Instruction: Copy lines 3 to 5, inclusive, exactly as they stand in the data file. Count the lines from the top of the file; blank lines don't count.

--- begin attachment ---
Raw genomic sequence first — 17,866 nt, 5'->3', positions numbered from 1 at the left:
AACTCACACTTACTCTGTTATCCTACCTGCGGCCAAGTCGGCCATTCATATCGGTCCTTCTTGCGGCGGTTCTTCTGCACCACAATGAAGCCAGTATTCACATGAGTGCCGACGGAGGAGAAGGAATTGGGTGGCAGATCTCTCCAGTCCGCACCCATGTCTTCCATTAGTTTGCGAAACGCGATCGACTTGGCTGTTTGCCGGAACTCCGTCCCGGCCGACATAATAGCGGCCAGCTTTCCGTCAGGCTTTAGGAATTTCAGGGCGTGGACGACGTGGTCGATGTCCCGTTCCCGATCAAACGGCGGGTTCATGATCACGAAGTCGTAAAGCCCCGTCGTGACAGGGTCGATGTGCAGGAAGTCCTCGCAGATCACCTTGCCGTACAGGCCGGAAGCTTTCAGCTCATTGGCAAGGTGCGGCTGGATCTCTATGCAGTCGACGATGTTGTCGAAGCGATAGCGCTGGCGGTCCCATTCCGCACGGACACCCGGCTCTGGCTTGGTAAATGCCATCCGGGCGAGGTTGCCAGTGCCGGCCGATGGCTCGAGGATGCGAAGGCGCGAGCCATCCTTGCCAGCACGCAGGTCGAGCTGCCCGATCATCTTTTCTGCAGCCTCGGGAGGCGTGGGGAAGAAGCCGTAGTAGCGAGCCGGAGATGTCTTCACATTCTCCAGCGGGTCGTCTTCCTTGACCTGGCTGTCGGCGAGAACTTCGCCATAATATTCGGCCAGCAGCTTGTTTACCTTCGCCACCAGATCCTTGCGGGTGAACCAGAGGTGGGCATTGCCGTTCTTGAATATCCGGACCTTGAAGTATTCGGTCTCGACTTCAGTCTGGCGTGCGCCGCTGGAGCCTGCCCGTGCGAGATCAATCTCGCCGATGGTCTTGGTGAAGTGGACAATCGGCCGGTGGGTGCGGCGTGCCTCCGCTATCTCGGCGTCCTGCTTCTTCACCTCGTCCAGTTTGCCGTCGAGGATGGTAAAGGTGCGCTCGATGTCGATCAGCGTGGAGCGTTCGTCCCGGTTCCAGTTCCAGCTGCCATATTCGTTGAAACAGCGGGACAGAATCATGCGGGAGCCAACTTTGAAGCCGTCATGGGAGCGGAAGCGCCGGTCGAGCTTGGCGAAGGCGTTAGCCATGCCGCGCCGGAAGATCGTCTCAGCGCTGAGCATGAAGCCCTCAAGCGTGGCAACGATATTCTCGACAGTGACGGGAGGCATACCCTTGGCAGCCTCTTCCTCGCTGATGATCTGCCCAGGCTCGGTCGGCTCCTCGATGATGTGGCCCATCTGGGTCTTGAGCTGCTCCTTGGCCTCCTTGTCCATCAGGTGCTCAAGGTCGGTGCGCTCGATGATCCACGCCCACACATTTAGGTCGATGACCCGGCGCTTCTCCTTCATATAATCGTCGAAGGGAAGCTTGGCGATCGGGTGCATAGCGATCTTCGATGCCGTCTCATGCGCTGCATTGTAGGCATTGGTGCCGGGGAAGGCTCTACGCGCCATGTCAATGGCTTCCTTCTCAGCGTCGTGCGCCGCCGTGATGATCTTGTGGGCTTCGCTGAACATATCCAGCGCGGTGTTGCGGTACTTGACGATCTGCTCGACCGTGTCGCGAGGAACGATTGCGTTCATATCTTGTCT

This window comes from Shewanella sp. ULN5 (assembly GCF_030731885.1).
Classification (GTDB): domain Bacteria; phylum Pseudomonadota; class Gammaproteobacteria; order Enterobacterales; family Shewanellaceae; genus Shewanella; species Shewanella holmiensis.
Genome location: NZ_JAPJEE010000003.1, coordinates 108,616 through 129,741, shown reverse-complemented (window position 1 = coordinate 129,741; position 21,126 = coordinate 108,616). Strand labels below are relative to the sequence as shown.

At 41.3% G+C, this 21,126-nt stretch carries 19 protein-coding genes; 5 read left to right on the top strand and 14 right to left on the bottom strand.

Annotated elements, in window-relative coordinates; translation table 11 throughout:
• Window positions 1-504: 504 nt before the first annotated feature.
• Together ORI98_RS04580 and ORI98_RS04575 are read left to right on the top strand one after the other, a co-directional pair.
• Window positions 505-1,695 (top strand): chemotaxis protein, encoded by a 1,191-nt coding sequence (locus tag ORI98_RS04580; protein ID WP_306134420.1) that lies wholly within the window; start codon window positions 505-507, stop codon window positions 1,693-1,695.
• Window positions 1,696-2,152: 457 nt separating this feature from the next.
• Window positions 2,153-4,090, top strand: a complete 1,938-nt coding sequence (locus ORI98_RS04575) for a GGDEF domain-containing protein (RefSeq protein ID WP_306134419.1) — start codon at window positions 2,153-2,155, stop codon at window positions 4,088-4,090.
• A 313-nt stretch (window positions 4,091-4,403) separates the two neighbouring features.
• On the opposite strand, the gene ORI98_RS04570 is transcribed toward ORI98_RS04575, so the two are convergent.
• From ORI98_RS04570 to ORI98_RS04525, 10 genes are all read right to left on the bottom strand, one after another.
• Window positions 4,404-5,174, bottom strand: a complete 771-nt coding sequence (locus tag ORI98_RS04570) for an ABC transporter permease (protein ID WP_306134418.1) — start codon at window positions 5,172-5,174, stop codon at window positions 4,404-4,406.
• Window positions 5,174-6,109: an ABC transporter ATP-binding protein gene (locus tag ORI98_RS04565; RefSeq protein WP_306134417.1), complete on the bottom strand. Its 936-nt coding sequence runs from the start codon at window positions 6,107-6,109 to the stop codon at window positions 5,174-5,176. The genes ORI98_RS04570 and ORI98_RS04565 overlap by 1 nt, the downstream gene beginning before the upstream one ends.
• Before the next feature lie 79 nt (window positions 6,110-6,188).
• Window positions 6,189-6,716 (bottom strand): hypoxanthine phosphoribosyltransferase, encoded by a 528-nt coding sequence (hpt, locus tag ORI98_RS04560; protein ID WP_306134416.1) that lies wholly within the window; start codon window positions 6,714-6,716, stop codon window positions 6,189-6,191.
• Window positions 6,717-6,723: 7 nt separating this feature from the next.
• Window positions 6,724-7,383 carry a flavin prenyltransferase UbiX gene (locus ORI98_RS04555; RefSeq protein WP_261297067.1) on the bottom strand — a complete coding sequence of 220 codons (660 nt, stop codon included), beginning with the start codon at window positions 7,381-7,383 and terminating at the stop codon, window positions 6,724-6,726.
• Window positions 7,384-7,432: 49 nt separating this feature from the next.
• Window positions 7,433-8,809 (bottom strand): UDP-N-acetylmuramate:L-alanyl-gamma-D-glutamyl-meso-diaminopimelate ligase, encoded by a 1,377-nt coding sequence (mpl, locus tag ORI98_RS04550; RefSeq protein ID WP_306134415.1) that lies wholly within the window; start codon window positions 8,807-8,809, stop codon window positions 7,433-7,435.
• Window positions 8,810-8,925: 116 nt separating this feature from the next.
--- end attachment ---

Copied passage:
This window comes from Shewanella sp. ULN5 (assembly GCF_030731885.1).
Classification (GTDB): domain Bacteria; phylum Pseudomonadota; class Gammaproteobacteria; order Enterobacterales; family Shewanellaceae; genus Shewanella; species Shewanella holmiensis.
Genome location: NZ_JAPJEE010000003.1, coordinates 108,616 through 129,741, shown reverse-complemented (window position 1 = coordinate 129,741; position 21,126 = coordinate 108,616). Strand labels below are relative to the sequence as shown.